“So tell us, Mr. … Horatio Antimone – my, what a name for someone of such a roguish appearance. Mr. Antimone, why did you attempt to steal from one of our firm’s employees?”
Horatio was sitting at the end of a board room table that probably cost more than his building, wondering how he could get a crystal decanter out of the building while this guy was going on about how much of a mistake it was to whatever.
“Honestly, guys? You business types are easy marks. Big suitcases with combo locks on, screaming something expensive’s inside. Flashy watches, fat wallets. Your belt buckle could feed me for a month, and I mean well. You’re asking for it, Jack.”
“Are we now?” said the big man opposite Horatio.
“Yup. So go ahead and call the cops. But I’ll tell you straight, there’s not a lock made that could ever hold me.”
“Is that so?” said a smaller man, leaning forward. “It’s difficult to trust nineteenth century methods in a twenty first century world.”
“I do me, and it’s always worked out fine,” frowned Horatio, arms crossing. “Call the man. I’m tired of all this.”
“That won’t be necessary,” grinned the big man. “What if I were to tell you that we could use a man like you?”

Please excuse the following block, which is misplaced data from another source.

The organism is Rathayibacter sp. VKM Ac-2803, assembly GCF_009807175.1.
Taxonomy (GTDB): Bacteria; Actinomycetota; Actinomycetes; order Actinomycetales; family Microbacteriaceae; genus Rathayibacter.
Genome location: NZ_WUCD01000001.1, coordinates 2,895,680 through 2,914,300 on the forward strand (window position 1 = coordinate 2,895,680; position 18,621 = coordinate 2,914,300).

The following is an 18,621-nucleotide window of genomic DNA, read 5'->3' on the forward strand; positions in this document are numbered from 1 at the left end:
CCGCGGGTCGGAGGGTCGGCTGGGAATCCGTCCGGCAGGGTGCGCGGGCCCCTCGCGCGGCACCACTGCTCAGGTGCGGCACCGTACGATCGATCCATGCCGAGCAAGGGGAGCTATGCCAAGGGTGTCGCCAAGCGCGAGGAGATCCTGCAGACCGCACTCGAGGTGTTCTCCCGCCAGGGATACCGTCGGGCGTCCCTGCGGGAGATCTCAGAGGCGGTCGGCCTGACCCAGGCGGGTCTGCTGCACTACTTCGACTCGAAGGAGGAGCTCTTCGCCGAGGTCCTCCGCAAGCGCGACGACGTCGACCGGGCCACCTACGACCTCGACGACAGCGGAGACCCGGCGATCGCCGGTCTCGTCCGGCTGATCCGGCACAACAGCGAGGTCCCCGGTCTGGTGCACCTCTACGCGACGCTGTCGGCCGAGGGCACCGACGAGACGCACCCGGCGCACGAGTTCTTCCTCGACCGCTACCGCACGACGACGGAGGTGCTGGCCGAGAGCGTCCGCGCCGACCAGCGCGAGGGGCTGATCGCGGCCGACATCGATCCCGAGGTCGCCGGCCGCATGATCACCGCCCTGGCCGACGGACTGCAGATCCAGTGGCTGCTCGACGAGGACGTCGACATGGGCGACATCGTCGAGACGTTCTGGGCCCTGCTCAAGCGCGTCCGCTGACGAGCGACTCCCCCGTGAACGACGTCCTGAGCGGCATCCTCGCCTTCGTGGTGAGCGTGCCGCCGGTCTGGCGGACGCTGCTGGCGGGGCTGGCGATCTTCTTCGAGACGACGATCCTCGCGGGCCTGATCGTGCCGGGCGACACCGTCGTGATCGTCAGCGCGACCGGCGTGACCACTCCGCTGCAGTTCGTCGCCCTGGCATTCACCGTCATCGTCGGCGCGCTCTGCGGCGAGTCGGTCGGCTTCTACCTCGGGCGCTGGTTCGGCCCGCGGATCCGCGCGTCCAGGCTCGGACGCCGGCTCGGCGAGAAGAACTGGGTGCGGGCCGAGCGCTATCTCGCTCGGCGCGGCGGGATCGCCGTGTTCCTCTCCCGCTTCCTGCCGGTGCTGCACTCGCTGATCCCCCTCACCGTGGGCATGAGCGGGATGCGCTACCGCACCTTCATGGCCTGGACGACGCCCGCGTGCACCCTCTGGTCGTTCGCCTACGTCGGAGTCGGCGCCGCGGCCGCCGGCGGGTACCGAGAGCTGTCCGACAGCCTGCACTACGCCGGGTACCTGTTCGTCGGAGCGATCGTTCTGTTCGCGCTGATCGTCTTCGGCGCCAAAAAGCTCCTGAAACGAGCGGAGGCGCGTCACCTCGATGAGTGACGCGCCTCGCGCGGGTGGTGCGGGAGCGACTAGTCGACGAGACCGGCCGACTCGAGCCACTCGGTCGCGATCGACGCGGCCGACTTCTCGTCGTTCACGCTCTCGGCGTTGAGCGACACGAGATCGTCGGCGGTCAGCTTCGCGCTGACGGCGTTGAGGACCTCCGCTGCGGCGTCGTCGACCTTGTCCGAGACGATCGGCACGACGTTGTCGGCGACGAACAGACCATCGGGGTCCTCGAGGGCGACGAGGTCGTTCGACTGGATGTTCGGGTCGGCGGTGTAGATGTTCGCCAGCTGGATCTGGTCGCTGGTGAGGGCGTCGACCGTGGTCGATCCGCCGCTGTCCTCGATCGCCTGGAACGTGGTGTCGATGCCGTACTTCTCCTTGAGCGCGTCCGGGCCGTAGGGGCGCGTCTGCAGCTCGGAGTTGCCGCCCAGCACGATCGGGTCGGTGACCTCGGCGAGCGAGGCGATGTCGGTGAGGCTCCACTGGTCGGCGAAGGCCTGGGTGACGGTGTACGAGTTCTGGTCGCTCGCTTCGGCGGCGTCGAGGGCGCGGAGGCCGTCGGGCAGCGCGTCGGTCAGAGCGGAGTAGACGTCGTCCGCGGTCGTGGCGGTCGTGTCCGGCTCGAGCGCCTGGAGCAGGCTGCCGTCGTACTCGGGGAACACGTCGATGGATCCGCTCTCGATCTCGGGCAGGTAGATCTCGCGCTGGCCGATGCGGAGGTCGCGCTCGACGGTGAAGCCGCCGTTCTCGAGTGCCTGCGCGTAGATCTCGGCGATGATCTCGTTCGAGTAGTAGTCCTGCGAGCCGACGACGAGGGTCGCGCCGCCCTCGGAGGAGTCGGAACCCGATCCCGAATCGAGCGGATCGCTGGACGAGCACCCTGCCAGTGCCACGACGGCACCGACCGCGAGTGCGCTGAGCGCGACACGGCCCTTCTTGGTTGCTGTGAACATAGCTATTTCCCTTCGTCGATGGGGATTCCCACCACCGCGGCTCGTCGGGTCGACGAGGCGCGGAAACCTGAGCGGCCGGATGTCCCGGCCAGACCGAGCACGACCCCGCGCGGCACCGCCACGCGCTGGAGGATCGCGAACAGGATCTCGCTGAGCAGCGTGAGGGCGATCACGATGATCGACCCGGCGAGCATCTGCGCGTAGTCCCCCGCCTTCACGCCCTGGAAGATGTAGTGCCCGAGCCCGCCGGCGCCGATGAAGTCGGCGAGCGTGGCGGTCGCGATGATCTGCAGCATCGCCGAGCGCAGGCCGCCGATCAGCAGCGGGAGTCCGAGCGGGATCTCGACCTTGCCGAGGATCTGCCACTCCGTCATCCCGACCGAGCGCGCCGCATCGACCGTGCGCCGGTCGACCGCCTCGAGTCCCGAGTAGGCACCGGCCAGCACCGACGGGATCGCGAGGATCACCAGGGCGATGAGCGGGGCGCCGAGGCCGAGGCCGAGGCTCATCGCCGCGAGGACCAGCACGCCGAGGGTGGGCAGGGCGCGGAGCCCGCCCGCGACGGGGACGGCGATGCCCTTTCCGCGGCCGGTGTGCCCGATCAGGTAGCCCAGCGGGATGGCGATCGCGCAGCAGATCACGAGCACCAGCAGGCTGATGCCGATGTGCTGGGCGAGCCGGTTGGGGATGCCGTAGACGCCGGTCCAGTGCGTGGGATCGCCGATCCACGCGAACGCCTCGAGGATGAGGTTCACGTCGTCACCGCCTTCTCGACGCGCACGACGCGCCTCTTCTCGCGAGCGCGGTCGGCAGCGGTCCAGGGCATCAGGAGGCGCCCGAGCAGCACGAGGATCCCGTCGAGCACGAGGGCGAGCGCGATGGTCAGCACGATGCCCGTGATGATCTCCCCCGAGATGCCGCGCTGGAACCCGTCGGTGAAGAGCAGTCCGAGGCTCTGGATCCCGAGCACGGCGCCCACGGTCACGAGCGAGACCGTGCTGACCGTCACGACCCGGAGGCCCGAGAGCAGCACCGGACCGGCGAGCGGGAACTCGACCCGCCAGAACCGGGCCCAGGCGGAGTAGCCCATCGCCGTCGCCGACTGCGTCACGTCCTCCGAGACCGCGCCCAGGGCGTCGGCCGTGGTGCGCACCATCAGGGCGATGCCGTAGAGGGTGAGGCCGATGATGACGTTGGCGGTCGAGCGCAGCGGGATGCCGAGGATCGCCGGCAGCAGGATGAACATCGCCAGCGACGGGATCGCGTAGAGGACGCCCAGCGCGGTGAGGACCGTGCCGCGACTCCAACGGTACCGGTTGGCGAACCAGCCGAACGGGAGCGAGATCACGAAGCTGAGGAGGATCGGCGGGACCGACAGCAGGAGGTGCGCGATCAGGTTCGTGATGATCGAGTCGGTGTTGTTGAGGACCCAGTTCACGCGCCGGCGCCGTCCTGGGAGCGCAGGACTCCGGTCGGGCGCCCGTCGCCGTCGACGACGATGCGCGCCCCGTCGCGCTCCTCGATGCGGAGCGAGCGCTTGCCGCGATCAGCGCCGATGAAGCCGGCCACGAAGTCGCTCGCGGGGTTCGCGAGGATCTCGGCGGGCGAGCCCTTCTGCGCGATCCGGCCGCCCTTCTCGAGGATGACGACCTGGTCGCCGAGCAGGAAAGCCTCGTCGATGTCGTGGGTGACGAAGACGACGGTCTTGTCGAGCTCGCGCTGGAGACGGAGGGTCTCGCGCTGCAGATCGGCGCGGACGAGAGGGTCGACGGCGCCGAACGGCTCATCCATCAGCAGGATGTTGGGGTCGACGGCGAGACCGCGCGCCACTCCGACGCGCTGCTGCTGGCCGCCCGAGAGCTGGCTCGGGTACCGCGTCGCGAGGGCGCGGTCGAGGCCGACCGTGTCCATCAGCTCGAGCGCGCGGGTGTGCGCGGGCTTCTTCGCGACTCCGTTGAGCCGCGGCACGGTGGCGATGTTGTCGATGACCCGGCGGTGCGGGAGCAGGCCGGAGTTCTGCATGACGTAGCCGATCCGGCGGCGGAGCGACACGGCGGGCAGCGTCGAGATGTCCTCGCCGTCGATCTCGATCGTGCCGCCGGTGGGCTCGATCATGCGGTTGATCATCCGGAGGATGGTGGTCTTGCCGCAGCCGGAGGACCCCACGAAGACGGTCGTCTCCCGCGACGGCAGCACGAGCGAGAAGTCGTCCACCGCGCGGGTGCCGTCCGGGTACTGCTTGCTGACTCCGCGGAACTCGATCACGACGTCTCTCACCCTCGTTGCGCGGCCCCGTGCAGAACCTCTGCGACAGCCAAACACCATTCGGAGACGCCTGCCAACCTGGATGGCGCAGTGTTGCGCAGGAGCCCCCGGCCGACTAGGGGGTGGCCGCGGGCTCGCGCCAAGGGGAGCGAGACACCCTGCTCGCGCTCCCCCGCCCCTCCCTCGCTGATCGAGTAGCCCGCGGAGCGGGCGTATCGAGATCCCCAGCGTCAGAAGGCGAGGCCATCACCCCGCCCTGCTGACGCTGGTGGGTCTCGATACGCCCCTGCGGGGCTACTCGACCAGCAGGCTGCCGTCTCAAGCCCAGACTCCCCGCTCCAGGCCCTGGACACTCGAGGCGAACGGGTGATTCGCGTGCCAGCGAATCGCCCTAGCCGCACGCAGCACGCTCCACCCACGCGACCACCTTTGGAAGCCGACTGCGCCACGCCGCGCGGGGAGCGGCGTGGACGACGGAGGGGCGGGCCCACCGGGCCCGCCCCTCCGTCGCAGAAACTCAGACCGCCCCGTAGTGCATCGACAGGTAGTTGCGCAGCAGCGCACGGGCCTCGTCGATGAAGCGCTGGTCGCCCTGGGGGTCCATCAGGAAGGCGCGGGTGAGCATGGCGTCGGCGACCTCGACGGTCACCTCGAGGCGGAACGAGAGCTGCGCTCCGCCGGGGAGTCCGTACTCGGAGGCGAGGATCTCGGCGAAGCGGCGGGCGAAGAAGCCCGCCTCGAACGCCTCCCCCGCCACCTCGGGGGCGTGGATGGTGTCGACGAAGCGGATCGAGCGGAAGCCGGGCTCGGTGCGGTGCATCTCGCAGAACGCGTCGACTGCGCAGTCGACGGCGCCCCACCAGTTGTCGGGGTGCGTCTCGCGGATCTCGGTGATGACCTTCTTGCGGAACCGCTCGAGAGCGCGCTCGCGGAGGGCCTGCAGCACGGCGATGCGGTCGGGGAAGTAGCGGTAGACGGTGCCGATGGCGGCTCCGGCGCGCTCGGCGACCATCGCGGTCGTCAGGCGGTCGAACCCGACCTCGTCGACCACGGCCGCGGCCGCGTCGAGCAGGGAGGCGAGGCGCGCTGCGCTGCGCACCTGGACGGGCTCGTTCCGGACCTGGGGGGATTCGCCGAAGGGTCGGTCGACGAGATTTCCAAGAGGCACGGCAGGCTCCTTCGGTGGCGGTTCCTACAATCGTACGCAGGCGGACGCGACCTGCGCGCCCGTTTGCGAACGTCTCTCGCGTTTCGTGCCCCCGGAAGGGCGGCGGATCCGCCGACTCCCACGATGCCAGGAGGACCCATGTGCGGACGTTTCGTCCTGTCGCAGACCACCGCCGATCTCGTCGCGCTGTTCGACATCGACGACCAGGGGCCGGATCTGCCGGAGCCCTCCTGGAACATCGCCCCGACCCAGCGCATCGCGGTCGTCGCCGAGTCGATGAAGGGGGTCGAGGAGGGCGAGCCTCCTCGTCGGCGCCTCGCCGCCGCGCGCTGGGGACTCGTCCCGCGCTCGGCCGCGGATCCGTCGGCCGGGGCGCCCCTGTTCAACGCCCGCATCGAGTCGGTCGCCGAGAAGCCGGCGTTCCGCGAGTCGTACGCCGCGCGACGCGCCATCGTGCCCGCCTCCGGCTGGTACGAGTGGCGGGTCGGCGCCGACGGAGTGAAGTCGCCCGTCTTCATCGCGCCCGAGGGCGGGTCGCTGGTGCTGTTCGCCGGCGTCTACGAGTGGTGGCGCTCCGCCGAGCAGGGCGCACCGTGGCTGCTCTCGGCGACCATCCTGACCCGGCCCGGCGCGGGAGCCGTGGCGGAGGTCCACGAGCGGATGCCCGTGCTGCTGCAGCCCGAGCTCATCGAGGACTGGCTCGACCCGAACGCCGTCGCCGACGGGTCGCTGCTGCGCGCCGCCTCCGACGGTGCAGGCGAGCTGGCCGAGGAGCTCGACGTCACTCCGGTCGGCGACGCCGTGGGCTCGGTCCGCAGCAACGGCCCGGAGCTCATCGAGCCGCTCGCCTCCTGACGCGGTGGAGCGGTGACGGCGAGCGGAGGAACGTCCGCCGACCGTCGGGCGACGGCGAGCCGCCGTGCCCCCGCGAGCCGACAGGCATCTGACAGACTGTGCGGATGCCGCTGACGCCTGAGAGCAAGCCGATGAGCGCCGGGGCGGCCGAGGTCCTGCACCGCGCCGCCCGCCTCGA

“No way. I’m straight, man.”
“Good lord, no. You misunderstand – we want you to revitalize a long dormant branch of our organization.”
“Asset acquisition,” said the thin man.
“Indeed. This wasn’t always such a bourgeoisie operation. Our grandfathers’ grandfathers started out as more of a … trade association.”
“Of thieves,” said Horatio brightening. “I’ve heard about you guys. The Guild or whatever.”
“We prefer a more respectable, modern name, if you don’t mind,” grimaced the thin man.
“So what say you, Mr. Antimone?” said the big man, extending his hand. “Want a respectable job?”
“Hell yeah,” said Horatio, slapping it.
“Welcome to Liberations, Inc.”
Two days later, Horatio was browsing the magazine selection at a news stall, when the vendor whispered, “So how did it go?”
Horatio smiled and tossed a fiver on the counter as he walked away with his magazine. Written on the bill were two words: “We’re in.”